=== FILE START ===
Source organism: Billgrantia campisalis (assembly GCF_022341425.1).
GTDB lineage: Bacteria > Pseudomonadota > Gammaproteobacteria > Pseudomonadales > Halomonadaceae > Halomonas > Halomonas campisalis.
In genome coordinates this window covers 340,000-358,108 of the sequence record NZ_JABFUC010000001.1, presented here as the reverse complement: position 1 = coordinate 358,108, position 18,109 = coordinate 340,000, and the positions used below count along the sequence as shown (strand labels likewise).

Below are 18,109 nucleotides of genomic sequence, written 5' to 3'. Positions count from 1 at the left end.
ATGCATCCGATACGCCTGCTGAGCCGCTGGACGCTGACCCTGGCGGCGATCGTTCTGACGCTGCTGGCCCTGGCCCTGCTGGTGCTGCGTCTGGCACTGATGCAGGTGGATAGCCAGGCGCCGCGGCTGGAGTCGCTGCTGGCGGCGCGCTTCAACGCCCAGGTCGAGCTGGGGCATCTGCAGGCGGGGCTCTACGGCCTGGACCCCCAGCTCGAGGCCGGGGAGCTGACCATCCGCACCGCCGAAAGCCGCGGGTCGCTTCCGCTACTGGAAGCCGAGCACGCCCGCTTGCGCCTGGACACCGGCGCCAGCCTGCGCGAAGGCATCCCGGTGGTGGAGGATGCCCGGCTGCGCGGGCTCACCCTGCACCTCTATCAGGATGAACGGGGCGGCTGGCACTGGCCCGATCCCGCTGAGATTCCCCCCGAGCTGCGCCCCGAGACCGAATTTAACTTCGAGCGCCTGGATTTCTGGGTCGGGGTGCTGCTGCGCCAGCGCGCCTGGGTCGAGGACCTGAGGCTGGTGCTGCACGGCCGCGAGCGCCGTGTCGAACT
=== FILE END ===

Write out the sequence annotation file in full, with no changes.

Source organism: Billgrantia campisalis (assembly GCF_022341425.1).
GTDB lineage: Bacteria > Pseudomonadota > Gammaproteobacteria > Pseudomonadales > Halomonadaceae > Halomonas > Halomonas campisalis.
In genome coordinates this window covers 340,000-358,108 of the sequence record NZ_JABFUC010000001.1, presented here as the reverse complement: position 1 = coordinate 358,108, position 18,109 = coordinate 340,000, and the positions used below count along the sequence as shown (strand labels likewise).

Below are 18,109 nucleotides of genomic sequence, written 5' to 3'. Positions count from 1 at the left end.
ATGCATCCGATACGCCTGCTGAGCCGCTGGACGCTGACCCTGGCGGCGATCGTTCTGACGCTGCTGGCCCTGGCCCTGCTGGTGCTGCGTCTGGCACTGATGCAGGTGGATAGCCAGGCGCCGCGGCTGGAGTCGCTGCTGGCGGCGCGCTTCAACGCCCAGGTCGAGCTGGGGCATCTGCAGGCGGGGCTCTACGGCCTGGACCCCCAGCTCGAGGCCGGGGAGCTGACCATCCGCACCGCCGAAAGCCGCGGGTCGCTTCCGCTACTGGAAGCCGAGCACGCCCGCTTGCGCCTGGACACCGGCGCCAGCCTGCGCGAAGGCATCCCGGTGGTGGAGGATGCCCGGCTGCGCGGGCTCACCCTGCACCTCTATCAGGATGAACGGGGCGGCTGGCACTGGCCCGATCCCGCTGAGATTCCCCCCGAGCTGCGCCCCGAGACCGAATTTAACTTCGAGCGCCTGGATTTCTGGGTCGGGGTGCTGCTGCGCCAGCGCGCCTGGGTCGAGGACCTGAGGCTGGTGCTGCACGGCCGCGAGCGCCGTGTCGAACT